September 9, 2013
by Kathy Shakibi
Northwest Trustee Services, Inc. – USFN Member (California)
California has a tradition of anti-deficiency protections, but over the past few years these have edged beyond the traditional notions, swiftly and surely. Notably, new protections have been established to address short sales, and even old protections are newly interpreted to extend to short sales. One such ruling was issued on July 23, 2013, where the appellate court in Coker v. J.P. Morgan Chase Bank, 2013 Cal. App. LEXIS 573, held that the prohibition on collecting deficiency judgment on a purchase money loan, conventionally applied to foreclosure sales, extends to short sales as well.
For a bird’s eye view of the anti-deficiency protections, it helps to separate them into two eras: the pre-2010 prohibitions and the post-2010 ones. All of the anti-deficiency protections are codified in the Code of Civil Procedure. There is no common law prohibition on collecting deficiency in California.
Since the pre-2010 era, collecting deficiency judgment following a sale on a purchase money loan has been prohibited (CCP § 580b). A purchase money loan is a non-recourse loan, meaning a borrower has no personal liability after a sale of a property. Sale was commonly thought of and interpreted as a foreclosure sale, either judicial or nonjudicial. In the case of a nonjudicial sale of a residential property, no deficiency judgment could be collected by the foreclosing entity (CCP § 580d). In the pre-2010 era, a foreclosure sale was needed to trigger the protections.
Starting in 2010, California enacted a series of new restrictions on collecting deficiencies. These newer prohibitions do not need a foreclosure sale as a trigger, and are not limited to obtaining a deficiency judgment. Since 2010, California has passed a new law each year broadening the prohibitions on collecting a deficiency:
- 2010: SB 931 enacted a new code section specifically addressing short sales, and prohibiting collecting deficiency judgment on a first lien secured with residential property (CCP § 580e).
- 2011: SB 458 swiftly amended the newly enacted CCP § 580e to extend its application to all liens, and to expand the prohibition on collecting any funds from a borrower, either before or after completing a short sale.
- 2012: With the passage of SB 1069, CCP § 580b, which had traditionally prohibited collecting deficiency on a purchase money loan was amended to extend to subsequent refinances of a purchase money loan.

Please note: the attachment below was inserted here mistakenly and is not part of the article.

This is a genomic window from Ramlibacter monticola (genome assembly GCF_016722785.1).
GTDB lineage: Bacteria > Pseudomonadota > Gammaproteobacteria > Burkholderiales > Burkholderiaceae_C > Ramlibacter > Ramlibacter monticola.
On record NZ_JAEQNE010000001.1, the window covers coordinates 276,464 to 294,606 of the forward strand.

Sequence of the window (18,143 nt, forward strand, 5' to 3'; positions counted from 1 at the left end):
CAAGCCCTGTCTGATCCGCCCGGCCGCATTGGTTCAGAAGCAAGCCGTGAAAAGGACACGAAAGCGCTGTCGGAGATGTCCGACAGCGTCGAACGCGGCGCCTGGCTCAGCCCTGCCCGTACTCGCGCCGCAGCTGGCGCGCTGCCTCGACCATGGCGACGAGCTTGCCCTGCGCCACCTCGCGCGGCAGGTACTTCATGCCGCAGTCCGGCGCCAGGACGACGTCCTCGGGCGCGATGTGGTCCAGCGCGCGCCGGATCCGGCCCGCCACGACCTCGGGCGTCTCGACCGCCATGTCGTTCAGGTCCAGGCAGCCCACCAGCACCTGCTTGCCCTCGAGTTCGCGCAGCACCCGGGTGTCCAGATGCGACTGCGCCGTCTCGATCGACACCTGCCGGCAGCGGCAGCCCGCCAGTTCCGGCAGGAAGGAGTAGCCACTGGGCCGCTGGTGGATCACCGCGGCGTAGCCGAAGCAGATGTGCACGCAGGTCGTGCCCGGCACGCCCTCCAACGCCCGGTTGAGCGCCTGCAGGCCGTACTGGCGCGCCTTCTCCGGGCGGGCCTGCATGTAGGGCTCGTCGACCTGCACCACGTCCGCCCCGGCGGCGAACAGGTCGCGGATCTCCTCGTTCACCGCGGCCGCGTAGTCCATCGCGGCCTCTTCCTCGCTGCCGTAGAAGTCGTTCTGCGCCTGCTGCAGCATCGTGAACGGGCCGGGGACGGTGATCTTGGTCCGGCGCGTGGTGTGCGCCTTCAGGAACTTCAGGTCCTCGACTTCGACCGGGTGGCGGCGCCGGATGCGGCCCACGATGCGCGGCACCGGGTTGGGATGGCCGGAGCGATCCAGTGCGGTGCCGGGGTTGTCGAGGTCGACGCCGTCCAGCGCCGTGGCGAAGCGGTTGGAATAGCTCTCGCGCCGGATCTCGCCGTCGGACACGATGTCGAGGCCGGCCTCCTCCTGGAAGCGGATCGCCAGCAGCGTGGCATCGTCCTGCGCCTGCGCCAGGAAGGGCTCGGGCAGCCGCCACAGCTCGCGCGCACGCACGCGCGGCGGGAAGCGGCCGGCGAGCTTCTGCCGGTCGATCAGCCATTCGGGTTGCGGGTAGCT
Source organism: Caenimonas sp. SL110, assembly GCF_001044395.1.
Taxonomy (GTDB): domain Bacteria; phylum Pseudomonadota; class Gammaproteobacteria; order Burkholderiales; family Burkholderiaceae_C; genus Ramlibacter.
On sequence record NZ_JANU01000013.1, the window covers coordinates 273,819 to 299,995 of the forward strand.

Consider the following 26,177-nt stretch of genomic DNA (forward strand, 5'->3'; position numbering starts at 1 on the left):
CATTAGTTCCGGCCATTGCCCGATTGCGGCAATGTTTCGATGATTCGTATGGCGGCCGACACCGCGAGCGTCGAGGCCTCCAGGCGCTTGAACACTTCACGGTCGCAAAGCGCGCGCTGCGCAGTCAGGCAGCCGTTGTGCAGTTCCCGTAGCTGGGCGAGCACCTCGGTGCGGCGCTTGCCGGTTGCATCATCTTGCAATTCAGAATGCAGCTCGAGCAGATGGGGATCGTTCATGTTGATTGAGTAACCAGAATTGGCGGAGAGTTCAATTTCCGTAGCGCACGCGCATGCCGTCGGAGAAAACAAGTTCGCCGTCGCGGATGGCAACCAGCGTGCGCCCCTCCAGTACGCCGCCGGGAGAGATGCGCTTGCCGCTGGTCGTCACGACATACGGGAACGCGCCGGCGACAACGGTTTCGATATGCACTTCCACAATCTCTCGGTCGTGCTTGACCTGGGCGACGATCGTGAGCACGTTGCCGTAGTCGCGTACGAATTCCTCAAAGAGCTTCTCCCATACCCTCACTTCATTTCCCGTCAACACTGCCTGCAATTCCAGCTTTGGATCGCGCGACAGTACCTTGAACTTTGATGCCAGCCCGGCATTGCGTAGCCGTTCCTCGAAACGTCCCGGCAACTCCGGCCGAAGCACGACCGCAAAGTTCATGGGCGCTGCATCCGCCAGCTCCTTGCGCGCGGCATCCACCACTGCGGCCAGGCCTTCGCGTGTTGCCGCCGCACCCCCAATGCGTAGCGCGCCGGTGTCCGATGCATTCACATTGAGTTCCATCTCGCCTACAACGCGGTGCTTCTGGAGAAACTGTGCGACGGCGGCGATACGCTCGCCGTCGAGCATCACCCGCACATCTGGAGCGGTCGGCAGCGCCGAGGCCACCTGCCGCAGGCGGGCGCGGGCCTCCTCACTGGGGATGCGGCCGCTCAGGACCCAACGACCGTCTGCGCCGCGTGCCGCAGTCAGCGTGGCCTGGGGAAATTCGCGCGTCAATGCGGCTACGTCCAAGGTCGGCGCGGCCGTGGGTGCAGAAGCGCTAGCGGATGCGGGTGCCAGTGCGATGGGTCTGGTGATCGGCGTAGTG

- 2013: SB 426 was passed to clarify that the protections in CCP §§ 580b and 580d prohibit collecting any deficiency owed, not just a deficiency judgment.
In the midst of the new anti-deficiency legislation remain short sale agreements predating the effective date of CCP § 580e (January 1, 2011) and its subsequent amendment on July 11, 2011. The short sale agreements drafted prior to January 1 and July 11, 2011, sometimes conditioned the short sale approval on the borrower agreeing to contribute funds toward the short sale or agreeing to remain personally liable for any deficiency owed on the debt. The concept behind those provisions was to bridge the gap between the purchase price and the debt owed, and to facilitate obtaining approval from all parties. The short sale agreement reviewed by the Coker court contained such a provision and predated July 11, 2011.
The Coker Case
In Coker, the borrower was in default on her mortgage loan and had arranged for a short sale. The borrower entered into a written agreement with the lender where she agreed to remain personally liable for any deficiency (the difference between the purchase price and the outstanding balance of the debt). After the short sale transaction was completed, a demand letter was sent to the borrower to collect the unsatisfied portion of the loan. The borrower filed suit and invoked the protections of the anti-deficiency statutes, CCP § 580e and § 580b.
The protections of CCP §580e specific to short sales did not apply to this borrower because the statute is not retroactive, and the borrower’s agreement predated its effective date. However, the borrower’s loan was a purchase money loan. The novel question before the court was, Does the prohibition on collecting deficiency judgment on a purchase money loan, following a sale, extend to short sales? If yes, can a borrower agree to waive this protection?
Prior to Coker, no California court had considered this question because, conventionally, the anti-deficiency protections were triggered by a foreclosure sale, and collecting deficiency was thought of as pursuing a legal action for a judgment, post-foreclosure. The court in Coker dispensed with these notions, and expanded the protections of CCP § 580b, not previously applied to short sales, to cover short sales as well.
The court interpreted the existing statute broadly, as a matter of public policy, to shift the risk of falling property values onto the lender. The court believed the protection is needed to stabilize property sales, and keep from aggravating an economic downturn. (See Coker at *13, 14). Further, the court ruled that a borrower cannot agree to waive anti-deficiency protections. This ruling is a reflection of how liberally California’s anti-deficiency statutes are construed and how sweeping is their grasp.
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